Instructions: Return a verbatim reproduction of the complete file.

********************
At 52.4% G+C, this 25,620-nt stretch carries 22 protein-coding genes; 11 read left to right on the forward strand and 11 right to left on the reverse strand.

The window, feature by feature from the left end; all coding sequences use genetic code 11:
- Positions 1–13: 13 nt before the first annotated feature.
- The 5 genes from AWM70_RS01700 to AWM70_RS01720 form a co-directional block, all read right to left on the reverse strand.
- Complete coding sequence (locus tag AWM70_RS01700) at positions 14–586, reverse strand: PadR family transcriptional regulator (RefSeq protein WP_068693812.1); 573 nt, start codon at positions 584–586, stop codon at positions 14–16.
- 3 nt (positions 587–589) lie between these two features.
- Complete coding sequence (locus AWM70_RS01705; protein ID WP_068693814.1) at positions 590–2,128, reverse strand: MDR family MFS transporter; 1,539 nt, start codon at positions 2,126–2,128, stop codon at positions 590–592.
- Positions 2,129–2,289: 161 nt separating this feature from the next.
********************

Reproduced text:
At 52.4% G+C, this 25,620-nt stretch carries 22 protein-coding genes; 11 read left to right on the forward strand and 11 right to left on the reverse strand.

The window, feature by feature from the left end; all coding sequences use genetic code 11:
- Positions 1–13: 13 nt before the first annotated feature.
- The 5 genes from AWM70_RS01700 to AWM70_RS01720 form a co-directional block, all read right to left on the reverse strand.
- Complete coding sequence (locus tag AWM70_RS01700) at positions 14–586, reverse strand: PadR family transcriptional regulator (RefSeq protein WP_068693812.1); 573 nt, start codon at positions 584–586, stop codon at positions 14–16.
- 3 nt (positions 587–589) lie between these two features.
- Complete coding sequence (locus AWM70_RS01705; protein ID WP_068693814.1) at positions 590–2,128, reverse strand: MDR family MFS transporter; 1,539 nt, start codon at positions 2,126–2,128, stop codon at positions 590–592.
- Positions 2,129–2,289: 161 nt separating this feature from the next.